About the same time, Mr. Welk also composed his theme song, "Bubbles in the Wine."
Although Mr. Welk's musical style continually was cited for a frothy lightness characteristic of champagne, the bandleader himself was said to neither smoke nor drink.
Smooth and sweetly melodic, his music was heard increasingly throughout the country in the 1930s and 1940s, as his band expanded in its size and reputation.
In his early days, shyness and self-consciousness about his heavily accented English and lack of formal education made him a reluctant master of ceremonies for his band.
According to one account, he was stunned to be offered $l,750 a week by a Milwaukee theater manager. Even so, he said, he could not serve as emcee.
When the manager doubled the offer, however, Mr. Welk jumped at it. "For $3,500," he exclaimed, "I vill talk."
By 1946, the band had become popular on the West Coast at the Aragon Ballroom in Ocean Park, Calif. In 1951, he began four highly successful years on a Los Angeles television station.
Even so, it was said, ABC was dubious about big bands' network broadcast appeal. But a spokesman for one of Mr. Welk's sponsors said he threatened to cancel his other two shows if the network didn't take Mr. Welk.
ABC put "The Lawrence Welk Show" on the air July 2, 1955. Ratings started low the first week, but quickly zoomed upwards. The show became a Saturday night institution for many Americans.
Modest and unassuming, Mr. Welk could shrug and explain to reporters, "Just luck, I guess."
But Mr. Welk also showed a deeper understanding of his success. He clung to the formula that had served well on local television in Los Angeles. The performers on the show appeared to be members of a family. The musical numbers were brief. Arrangements were simple.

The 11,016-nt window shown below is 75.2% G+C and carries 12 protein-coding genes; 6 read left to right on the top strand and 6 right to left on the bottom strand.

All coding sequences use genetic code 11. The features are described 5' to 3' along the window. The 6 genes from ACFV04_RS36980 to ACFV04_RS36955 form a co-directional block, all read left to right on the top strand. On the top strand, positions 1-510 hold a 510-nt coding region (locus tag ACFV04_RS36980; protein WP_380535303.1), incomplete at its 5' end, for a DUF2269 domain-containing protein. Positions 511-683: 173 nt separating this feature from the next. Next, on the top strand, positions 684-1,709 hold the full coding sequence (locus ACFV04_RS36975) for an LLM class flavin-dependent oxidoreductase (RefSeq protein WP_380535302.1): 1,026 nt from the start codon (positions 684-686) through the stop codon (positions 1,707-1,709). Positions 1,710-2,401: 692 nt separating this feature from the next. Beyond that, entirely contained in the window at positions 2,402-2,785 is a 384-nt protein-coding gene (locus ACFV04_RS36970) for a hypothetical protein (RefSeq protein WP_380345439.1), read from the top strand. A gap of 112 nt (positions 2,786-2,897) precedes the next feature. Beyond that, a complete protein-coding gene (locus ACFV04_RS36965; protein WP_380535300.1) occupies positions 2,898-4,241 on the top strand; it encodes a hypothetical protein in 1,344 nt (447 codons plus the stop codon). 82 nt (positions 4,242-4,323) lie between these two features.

There was ballroom dancing, the waltz and the foxtrot, to tunes that encouraged listeners in living rooms throughout the nation to leave their couches and try a few steps themselves.
"Our band is called corny and sentimental," he said on one occasion. "It is my experience that people like a certain amount of both."
Once he confided to an interviewer that he was something of a "rhythm man" and that he was even "a Dixieland man at heart."
Good taste also was important to Mr. Welk. His shows always included a "champagne lady," but one left in 1959 in a dispute over the length of her hemlines.
One important attraction of the show was Mr. Welk's own obvious enthusiasm for it.
"There's no greater joy than standing in front of a band and having it play to perfection," he said.
In addition to performing, which he had abandoned in the late 1980s, Mr. Welk had profitable interests in recording, music publishing and California real estate.
He and his wife, Fern, had three children, Shirley Jean, Donna Lee and Lawrence Jr.
Controversy erupted recently when Congress considered granting $500,000 to Welk's home town in North Dakota to build a museum of German-Russian heritage and foster tourism. The Associated Press reported that the grant, eventually withdrawn, was challenged as pork barrel politics. Refurbishment of Welk's birthplace, a related project, used private funds.
Reprinted with permission of the Washington Post.